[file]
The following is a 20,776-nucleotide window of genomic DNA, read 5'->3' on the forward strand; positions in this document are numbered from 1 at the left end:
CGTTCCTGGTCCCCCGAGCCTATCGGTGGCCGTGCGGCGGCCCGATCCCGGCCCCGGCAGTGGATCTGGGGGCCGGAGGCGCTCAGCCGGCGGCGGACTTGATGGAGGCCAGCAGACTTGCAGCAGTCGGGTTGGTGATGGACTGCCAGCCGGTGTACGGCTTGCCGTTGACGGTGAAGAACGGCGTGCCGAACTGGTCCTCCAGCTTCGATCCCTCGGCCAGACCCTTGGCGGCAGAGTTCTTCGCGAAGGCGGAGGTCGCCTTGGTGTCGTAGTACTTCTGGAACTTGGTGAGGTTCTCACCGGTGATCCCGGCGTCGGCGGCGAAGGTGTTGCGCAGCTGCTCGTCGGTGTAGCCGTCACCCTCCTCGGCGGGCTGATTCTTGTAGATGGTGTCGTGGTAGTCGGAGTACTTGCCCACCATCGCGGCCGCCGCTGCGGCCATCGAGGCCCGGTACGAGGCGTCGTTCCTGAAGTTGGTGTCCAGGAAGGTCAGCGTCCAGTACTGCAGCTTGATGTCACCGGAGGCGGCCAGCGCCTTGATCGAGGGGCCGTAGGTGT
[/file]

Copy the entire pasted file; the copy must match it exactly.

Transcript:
The following is a 20,776-nucleotide window of genomic DNA, read 5'->3' on the forward strand; positions in this document are numbered from 1 at the left end:
CGTTCCTGGTCCCCCGAGCCTATCGGTGGCCGTGCGGCGGCCCGATCCCGGCCCCGGCAGTGGATCTGGGGGCCGGAGGCGCTCAGCCGGCGGCGGACTTGATGGAGGCCAGCAGACTTGCAGCAGTCGGGTTGGTGATGGACTGCCAGCCGGTGTACGGCTTGCCGTTGACGGTGAAGAACGGCGTGCCGAACTGGTCCTCCAGCTTCGATCCCTCGGCCAGACCCTTGGCGGCAGAGTTCTTCGCGAAGGCGGAGGTCGCCTTGGTGTCGTAGTACTTCTGGAACTTGGTGAGGTTCTCACCGGTGATCCCGGCGTCGGCGGCGAAGGTGTTGCGCAGCTGCTCGTCGGTGTAGCCGTCACCCTCCTCGGCGGGCTGATTCTTGTAGATGGTGTCGTGGTAGTCGGAGTACTTGCCCACCATCGCGGCCGCCGCTGCGGCCATCGAGGCCCGGTACGAGGCGTCGTTCCTGAAGTTGGTGTCCAGGAAGGTCAGCGTCCAGTACTGCAGCTTGATGTCACCGGAGGCGGCCAGCGCCTTGATCGAGGGGCCGTAGGTGT